In addressing Matrixx's claim that statistical significance was necessary to determine causation, the Court also wandered into an immaterial discussion of the admissibility and sufficiency of expert testimony. For instance, in stretching to identify cases that addressed causation without statistical significance, the Court cited two cases on differential diagnosis.28 Such cases, however, presuppose that the exposure or drug in question can cause the outcome, and proceed to inquire, by a process of elimination, what was the cause in an individual patient. Statistical significance never comes into play in such cases because general causation is presupposed.29 The Court failed to take notice of its own general causation decision in Joiner disapproving expert reliance on studies that failed to reach statistical significant results.30
The Court also cited Wells v. Ortho Pharmaceutical.31 But Wells also does not support the attempt to downplay the role of statistical significance because that case involved at least one study with a statistically significant association. Moreover, Wells was widely criticized by legal and medical writers,32 and was subsequently distinguished by the same district court.33 Indeed, Wells was an important impetus for the change in evidence law, both in the Supreme Court and in Congress. The Matrixx Court's approving citation to Wells on scientific evidence thus was jarring, akin to citing Korematsu34 in a case about equal protection. The Court's attempt to salvage this derelict on the seas of expert witness jurisprudence is puzzling and disturbing.
The Supreme Court's Daubert project to have federal courts adhere to scientific principles is still less than twenty years old. Despite congressional approval of the Daubert amendments to Rule 702, many jurists still appear resistant. Matrixx raises a cautionary flag for all courts to pay closer attention to scientific issues.
Nathan A. Schachtman is an adjunct faculty member at Columbia Law School and in private law practice in New York City. David Venderbush is counsel to the law firm Alston & Bird LLP in its New York City office. The authors' views are their own and do not necessarily reflect those of WLF, their respective law firms or clients.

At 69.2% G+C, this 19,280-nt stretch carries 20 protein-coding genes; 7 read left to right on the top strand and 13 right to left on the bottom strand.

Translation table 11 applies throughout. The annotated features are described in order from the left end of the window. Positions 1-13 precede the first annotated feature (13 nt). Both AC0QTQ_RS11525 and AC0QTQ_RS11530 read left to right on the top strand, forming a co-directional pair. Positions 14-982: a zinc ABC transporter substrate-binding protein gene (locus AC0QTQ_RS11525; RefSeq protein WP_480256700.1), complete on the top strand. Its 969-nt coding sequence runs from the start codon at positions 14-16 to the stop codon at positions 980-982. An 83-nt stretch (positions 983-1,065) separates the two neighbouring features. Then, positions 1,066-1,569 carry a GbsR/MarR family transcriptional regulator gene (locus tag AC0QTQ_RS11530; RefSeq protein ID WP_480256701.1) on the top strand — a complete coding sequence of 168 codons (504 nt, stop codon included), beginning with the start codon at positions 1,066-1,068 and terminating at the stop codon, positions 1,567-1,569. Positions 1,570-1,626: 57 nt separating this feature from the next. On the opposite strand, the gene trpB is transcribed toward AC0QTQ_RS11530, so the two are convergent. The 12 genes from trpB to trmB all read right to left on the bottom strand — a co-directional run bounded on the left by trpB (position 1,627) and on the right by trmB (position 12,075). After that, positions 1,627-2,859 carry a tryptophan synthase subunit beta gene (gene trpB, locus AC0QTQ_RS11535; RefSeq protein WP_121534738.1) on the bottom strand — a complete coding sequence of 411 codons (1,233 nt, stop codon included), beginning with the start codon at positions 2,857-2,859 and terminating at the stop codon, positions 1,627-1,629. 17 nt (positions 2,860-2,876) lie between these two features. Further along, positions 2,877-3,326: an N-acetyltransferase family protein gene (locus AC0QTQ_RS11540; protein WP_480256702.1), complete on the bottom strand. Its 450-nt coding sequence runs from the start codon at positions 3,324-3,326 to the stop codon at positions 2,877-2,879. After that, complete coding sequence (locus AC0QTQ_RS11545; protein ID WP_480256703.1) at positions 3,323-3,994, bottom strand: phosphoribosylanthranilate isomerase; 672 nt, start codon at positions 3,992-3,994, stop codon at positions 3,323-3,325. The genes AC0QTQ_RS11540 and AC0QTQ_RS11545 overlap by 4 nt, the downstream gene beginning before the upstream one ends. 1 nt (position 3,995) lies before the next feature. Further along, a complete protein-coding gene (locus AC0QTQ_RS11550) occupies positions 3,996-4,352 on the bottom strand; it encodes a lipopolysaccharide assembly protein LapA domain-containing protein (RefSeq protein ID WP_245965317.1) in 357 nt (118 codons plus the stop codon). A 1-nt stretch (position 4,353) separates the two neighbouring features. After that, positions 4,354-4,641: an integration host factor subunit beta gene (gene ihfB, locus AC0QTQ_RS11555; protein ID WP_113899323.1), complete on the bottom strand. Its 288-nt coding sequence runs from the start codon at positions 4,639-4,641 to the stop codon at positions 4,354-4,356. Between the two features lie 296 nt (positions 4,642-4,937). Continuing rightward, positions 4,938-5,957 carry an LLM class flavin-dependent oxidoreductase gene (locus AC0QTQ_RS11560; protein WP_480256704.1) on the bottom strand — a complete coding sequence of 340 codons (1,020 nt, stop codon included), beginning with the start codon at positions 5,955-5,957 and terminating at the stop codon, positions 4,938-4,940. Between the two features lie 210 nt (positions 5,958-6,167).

1. ___ U.S. ___, ___ , 2011 WL 977060 (Mar. 22, 2011) (hereafter cited as Matrixx).
2. Siracusano v. Matrixx Initiatives, Inc., 2005 WL 3970117, *6 (D. Ariz. Dec. 15, 2005) (dismissing complaint).
3. 585 F.3d 1167, 1180 (9th Cir. 2009).
4. Id. at 1183.
5. Matrixx at *7 (quoting Brief for Petitioners).
6. 485 U.S. 224, 236 (1988).
7. Matrixx at *9.
8. Id. at *10.
9. Id. at *7 (quoting 17 CFR § 240.10b-5(b)).
10. Id. at *7 (quoting Tellabs, Inc. v. Makor Issues and Rights, Ltd., 551 U.S. 308, 324 (2007)).
11. See, e.g., id. at *9 (emphasizing that "we do not attempt to define here what constitutes reliable evidence of causation").
12. Petitioner's Reply Brief at 15.
13. E.g., Product Liability Advisory Council, Pharmaceutical Research and Manufacturers of America, Defense Research Institute.
14. See 21 U.S.C. § 355(d), (e) (requiring drug sponsor to show safety); 21 C.F.R. § 201.57(e) (requiring warnings in labeling "as there is reasonable evidence of an association of a serious hazard with a drug; a causal relationship need not have been proved.").
15. Petitioner's Reply Brief at 15.
16. Editor, Zinc Sulfate Spray for Prevention of Poliomyelitis, 1(4034) Brit. Med. J. 953-54 (Apr. 30, 1938).
17. Matrixx at *12.
18. Matrixx correctly pointed out that clinicians often lack expertise to address causal questions. See, e.g., Tamraz v. Lincoln Elec. Co., 620 F.3d 665, 673 (6th Cir. 2010) (reversing admission of treating physician's causation testimony).
19. See In N.J. Carpenters Pension & Annuity Funds v. Biogen IDEC Inc., 537 F.3d 35, 48 (lst Cir. 2008); Avon Pension Fund v. Glaxosmithkline PLC, 343 F. App'x 671, 672-73 (2d Cir. 2009); Masters v. Glaxosmithkline, 271 F. App'x 46, 50 (2d Cir. 2008); In re Carter-Wallace, Inc. Sec. Litig., 220 F.3d 36 (2d Cir. 2000); Oran v. Stafford, 226 F.3d 275, 284 (3d Cir. 2000).
20. Matrixx at *10, citing Basic Inc. v. Levinson, 485 U.S. 224, 236 (1988).
21. See, e.g., In re Meridia Prod. Liab. Litig., 328 F. Supp. 2d 791, 807 (N.D. Ohio 2004) ("[P]roportional reporting rate analyses are incomplete and often misleading ... ."), aff'd, 447 F.3d 861 (6th Cir. 2006).
23. Basic Inc. v. Levinson, 485 U.S. 224, 236 (1988)
24. Matrixx at *11.
26. Id. at *9
27. Rider v. Sandoz Pharm. Inc., 295 F.3d 1194, 1201 (11th Cir. 2002) (FDA review "involves a much lower standard").
28. Matrixx at *9, citing Best v. Lowe's Home Centers, Inc., 563 F.3d 171, 178 (6th Cir. 2009); Westberry v. Gislaved Gummi AB, 178 F.3d 257, 263-64 (4th Cir. 1999).
29. Raynor v. Merrell Pharm. Inc., 104 F.3d 1371, 1376 (D.C. Cir. 1997).
30. General Elec. Co. v. Joiner, 522 U.S. 136, 145 (1997).
31. Wells v. Ortho Pharmaceutical Corp., 615 F. Supp. 262, 289 (N.D. Ga. 1985), aff'd, 788 F.2d 741 (11th Cir. 1986).
32. See, e.g., James Mills & Duane Alexander, Teratogens and ‘Litogens', 15 NE J. Med. 1234 (1986); Samuel Gross, Expert Evidence, 1991 Wis. L. Rev. 1113, 1121-24 (1991).
33. Smith v. Ortho Pharmaceutical Corp., 770 F. Supp. 1561 (N.D. Ga. 1991) (attempting to distinguish Wells).
34. Korematsu v. United States, 323 U.S. 214 (1944)